The irony is that both Wall Street and Silicon Valley went all-in to get President Biden elected, and two elections in a row have seen the guy they put in the White House lead US policy in a direction they don’t like at all. From Trump, it was America First, protectionism, anti-globalisation, anti-China, and anti-Big Tech. From Biden, it’s still anti-China, high taxation – and possibly anti-Big Tech as well. After all, anti-trust Linda Kahn is now nominated for the FTC. Moreover, whispers are flying Treasury Secretary Yellen will slap an 80% tax on crypto assets. Talk about putting down the Doge, making Bitcoin worth just a bit, and sending Ethereum into the ether; and again, what an irony – death via taxes, the two eternal truths Silicon Valley seems busiest trying to avoid.
As I have mentioned before, we no longer have an Overton Window in the US: it’s wall-to-wall, floor-to-ceiling glass. As such, Wall Street and Silicon Valley are perhaps going to have to live with the same “disruption” -- and loss of income -- that US workers in most other fields have experienced at their hands for decades. One can already hear the pearl-clutching. Wall Street might move to Miami to save a few percent on taxes, but can it fight the current political momentum from both Republicans AND Democrats? Silicon Valley will have a tantrum, and there may be threats to work in China instead: but ask Jack Ma about how that is working out.
So what’s the global angle? Expect more pearl-clutching from some. Yet also consider the US, despite its dysfunctional political system, has showed in two successive elections that it can produce transformative outcomes, and at some point this Hegelian process is going to find a synthesis that works for it. How are other countries doing on that front, the EU and Japan in particular, or even China - where is their long talked-off, much-needed property tax?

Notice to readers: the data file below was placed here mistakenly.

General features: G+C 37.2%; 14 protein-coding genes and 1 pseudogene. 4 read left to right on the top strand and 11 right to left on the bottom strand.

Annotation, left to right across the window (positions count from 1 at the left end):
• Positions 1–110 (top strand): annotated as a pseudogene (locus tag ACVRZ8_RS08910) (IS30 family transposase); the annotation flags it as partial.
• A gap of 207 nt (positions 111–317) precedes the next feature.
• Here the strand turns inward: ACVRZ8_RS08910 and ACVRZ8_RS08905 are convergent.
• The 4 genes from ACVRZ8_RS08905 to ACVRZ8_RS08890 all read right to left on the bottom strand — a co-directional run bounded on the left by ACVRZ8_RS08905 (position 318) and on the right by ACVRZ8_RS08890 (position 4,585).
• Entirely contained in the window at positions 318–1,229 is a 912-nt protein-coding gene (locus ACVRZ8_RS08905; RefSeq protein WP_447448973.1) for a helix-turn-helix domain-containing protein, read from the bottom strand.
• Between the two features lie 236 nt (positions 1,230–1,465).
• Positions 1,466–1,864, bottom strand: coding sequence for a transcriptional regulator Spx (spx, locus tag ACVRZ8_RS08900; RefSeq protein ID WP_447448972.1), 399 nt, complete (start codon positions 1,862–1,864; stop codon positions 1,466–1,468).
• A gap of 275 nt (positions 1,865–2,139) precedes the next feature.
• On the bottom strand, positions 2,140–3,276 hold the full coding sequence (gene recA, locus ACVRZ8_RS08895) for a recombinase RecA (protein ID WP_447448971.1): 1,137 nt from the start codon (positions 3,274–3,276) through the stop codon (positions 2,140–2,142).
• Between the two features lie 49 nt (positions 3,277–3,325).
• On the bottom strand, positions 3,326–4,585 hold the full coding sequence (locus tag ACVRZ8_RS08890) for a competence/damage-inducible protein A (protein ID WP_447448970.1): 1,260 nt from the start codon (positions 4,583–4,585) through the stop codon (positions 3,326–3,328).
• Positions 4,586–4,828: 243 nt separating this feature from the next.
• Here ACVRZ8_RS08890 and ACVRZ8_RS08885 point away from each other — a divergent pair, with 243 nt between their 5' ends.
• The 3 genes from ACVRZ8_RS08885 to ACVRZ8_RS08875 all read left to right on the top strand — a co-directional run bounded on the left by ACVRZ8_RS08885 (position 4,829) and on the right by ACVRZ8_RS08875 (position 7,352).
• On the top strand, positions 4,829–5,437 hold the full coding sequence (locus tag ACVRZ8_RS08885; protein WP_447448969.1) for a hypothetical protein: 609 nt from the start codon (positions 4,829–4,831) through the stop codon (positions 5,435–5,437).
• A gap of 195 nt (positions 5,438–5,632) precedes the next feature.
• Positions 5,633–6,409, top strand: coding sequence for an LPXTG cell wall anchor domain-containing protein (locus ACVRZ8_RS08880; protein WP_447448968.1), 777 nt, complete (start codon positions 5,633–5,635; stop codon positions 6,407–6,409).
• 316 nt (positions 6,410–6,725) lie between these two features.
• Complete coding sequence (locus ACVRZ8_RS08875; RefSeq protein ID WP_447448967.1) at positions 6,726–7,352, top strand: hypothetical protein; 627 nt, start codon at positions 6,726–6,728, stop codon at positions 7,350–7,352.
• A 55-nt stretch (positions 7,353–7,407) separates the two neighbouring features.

Yes, there will be voices screaming the US will see net capital outflows. Near-term, yes, perhaps. However, to where? Where looks better in terms of growth prospects, with a queue of multi-trillion US stimulus packages now being lined up? Crucially, however, the US does not need foreign capital. It has household savings among the wealthy at a record high, piles of (big) corporate cash, huge government spending, and a central bank willing to back whatever is needed for social equity. It also has the world’s reserve currency – and with an 80% tax on crypto, it will stay that way.
Furthermore, recall the counterpart to a capital account surplus is a current account deficit. As such, if the US sees a lower capital surplus then it will get a lower current deficit too, and there are only a few ways this can *logically* work:
US unemployment will go up, reducing US demand,…which is possible given how radical these changes are, but also seems illogical when seeing huge Made-in-America stimulus packages for those with the highest marginal propensity to consume; or
We get more balanced US growth, and with more local, not foreign, production. In other words, stopping capital inflows into the US can act in the same way as a trade tariff.
Yes, this could be via a lower USD, forcing painful savings-investment imbalances back onto the rest of the world, including the EU, Japan, and China. Then again, given there will still be global demand for USD for trade and to service piles of Eurodollar debt, and there will be less opportunity to earn said USD by selling to the US, what do you think that says about where the USD could trade – and with no crypto rivals?
Now THAT’S escalation…in thinking – Happy Friday!